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These raised beds are perfect for building over cement slabs or driveways and are tall enough to not cause too much backache.

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When we move to our next homestead it will be quite likely that we will encounter a good deal more predators than we do here in town, so we will have to build a large pen such as this one.

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This is the blacksmith shop.  A shed with all the important tools to provide horse shoes and for fixing iron implements around the farm.  The buildings were placed in close vicinity to each other along the creek and house in order to block the winds from the southwest.  Everything was close to the water as one could not exactly turn on the faucet and pay a water bill.  I do dream of the day when I can use a grey water system to water my plants, not wasting a single drop, and have fresh well water.

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After about having it with any type of automobile I am this close to getting a pair of work horses and a wagon!  My friends would probably nary blink an eye.

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This is the Granary where we would store all of our grains for the winter.  There are openings along the top of the walls to create airflow so that the precious grain would not mold.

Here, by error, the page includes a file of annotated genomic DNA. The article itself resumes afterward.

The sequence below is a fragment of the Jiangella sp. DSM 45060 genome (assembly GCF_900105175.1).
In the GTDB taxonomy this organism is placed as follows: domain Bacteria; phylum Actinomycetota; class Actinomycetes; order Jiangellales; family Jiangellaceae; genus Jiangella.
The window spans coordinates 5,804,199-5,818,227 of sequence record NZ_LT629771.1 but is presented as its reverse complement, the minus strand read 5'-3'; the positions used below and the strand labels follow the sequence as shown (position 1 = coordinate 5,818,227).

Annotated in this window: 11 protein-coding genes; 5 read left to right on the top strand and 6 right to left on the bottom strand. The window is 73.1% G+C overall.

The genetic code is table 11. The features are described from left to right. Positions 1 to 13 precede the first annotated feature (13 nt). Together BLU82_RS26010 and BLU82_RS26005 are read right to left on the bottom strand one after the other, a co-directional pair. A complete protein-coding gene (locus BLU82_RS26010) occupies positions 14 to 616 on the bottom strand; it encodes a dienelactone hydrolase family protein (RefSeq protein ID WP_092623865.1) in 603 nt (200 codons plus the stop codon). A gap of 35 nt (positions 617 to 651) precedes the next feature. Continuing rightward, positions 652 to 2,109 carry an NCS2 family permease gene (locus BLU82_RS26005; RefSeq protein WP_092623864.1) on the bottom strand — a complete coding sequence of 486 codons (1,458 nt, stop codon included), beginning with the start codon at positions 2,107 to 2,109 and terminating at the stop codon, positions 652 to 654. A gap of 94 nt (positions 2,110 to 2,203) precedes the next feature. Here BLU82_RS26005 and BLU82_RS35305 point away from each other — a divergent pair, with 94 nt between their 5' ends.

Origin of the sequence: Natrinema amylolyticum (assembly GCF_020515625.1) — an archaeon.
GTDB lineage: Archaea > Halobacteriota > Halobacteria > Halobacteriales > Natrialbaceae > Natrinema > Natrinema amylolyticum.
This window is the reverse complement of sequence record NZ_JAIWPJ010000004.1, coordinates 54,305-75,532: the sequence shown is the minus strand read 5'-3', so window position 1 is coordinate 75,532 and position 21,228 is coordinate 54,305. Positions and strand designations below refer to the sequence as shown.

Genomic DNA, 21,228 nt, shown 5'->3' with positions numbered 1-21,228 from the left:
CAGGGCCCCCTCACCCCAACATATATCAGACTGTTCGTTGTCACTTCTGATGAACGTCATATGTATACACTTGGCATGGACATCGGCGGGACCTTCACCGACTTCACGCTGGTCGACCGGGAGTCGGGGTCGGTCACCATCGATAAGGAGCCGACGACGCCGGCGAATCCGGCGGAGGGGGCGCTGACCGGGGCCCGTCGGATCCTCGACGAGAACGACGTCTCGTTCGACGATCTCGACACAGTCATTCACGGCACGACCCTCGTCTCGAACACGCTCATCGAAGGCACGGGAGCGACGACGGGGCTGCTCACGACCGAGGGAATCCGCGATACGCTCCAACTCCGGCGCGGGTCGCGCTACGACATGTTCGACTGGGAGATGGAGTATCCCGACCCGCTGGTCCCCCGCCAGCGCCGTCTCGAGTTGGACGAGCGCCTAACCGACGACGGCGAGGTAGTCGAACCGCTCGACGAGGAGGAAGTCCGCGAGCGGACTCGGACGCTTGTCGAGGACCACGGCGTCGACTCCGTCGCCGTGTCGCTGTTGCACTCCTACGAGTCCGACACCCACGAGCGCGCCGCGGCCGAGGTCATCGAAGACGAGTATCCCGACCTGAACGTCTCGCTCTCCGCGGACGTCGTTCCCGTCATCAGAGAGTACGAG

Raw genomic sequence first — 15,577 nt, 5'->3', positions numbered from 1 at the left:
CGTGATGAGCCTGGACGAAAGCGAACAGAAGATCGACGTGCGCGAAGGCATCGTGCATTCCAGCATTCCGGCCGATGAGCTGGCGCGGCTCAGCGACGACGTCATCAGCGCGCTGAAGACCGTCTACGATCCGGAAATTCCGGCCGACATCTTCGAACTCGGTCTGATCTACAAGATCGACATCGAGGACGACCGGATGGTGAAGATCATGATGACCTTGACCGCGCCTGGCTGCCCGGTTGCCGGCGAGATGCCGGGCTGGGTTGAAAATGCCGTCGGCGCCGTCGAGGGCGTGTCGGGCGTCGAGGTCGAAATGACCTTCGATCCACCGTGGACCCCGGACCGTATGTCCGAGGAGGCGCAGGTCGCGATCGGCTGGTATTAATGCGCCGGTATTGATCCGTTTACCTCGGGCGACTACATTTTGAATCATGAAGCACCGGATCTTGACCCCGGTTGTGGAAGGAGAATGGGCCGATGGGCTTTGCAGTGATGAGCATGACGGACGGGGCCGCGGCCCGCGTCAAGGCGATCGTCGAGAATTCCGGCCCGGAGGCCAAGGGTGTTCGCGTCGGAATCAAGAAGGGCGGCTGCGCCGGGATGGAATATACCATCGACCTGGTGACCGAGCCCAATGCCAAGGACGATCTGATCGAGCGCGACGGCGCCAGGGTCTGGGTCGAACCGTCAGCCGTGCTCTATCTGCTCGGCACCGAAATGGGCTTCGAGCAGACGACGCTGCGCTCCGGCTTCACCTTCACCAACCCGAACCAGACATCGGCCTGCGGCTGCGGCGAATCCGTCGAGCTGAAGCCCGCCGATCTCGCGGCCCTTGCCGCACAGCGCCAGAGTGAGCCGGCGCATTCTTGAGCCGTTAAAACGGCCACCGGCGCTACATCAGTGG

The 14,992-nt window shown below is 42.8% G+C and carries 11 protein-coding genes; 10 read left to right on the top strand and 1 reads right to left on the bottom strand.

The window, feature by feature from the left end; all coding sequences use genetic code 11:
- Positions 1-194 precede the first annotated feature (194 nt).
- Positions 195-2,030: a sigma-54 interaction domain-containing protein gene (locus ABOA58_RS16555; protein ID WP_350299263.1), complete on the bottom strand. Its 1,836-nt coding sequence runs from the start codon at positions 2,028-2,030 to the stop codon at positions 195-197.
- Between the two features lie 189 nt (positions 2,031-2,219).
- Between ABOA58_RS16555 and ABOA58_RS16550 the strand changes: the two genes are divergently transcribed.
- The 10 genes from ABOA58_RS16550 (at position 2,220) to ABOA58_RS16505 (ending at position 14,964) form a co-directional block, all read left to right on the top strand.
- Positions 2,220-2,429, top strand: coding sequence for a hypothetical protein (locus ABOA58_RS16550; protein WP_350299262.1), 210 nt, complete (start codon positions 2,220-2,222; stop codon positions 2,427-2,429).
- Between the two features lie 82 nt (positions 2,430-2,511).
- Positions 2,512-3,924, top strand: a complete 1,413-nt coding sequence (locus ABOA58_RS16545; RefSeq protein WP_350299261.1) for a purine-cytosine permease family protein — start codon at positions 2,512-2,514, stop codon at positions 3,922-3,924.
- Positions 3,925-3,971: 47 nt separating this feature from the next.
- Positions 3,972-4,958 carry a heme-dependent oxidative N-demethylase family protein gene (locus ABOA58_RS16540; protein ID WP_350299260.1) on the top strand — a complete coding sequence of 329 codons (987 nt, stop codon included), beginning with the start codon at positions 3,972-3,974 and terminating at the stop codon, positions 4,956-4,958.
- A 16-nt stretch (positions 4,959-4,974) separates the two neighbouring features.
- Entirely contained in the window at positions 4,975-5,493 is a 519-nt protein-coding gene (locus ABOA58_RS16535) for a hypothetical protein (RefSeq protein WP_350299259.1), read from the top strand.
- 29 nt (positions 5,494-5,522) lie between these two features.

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A barn is very important as animals are an important part of a homestead.  Goats waiting to be milked bask in the sunshine.

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On our quarter acre I have found that I am able to intensively farm and be able to feed Doug and I and a few occasional guests during the growing season.  I am not able to grow enough to provide food for the community or to put up for winter.  That has been an eye opener for me.  I would need at least an acre to provide enough year round vegetables.

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The Hildebrant homestead also has several orchard trees as well as an entire herb garden.  There were many medicinal herbs growing in the plot near the back door.  This would have likely been the kitchen garden that held herbs, lettuces, and things that mama would want to access easily without going out into the fields to pick.

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Looking over the bridge here I saw many medicinal plants as well as wild grapes and choke cherries.  If I could just have a quick word with the homesteaders that lived here a hundred and fifty years ago, the stories and lessons they could teach me.

Doug talking with a tiny bunny.

Doug talking with a tiny bunny.

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Having several ecosystems on a single farm is imperative for biodiversity, wild foods, and plants.  This woodland was so beautiful just steps from the fields of vegetables.  Animals and wildlife may add some troubles with farming but by and large add a great deal of charm and are important on a homestead.

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A homestead is a place to have family around to help with canning and splitting wood!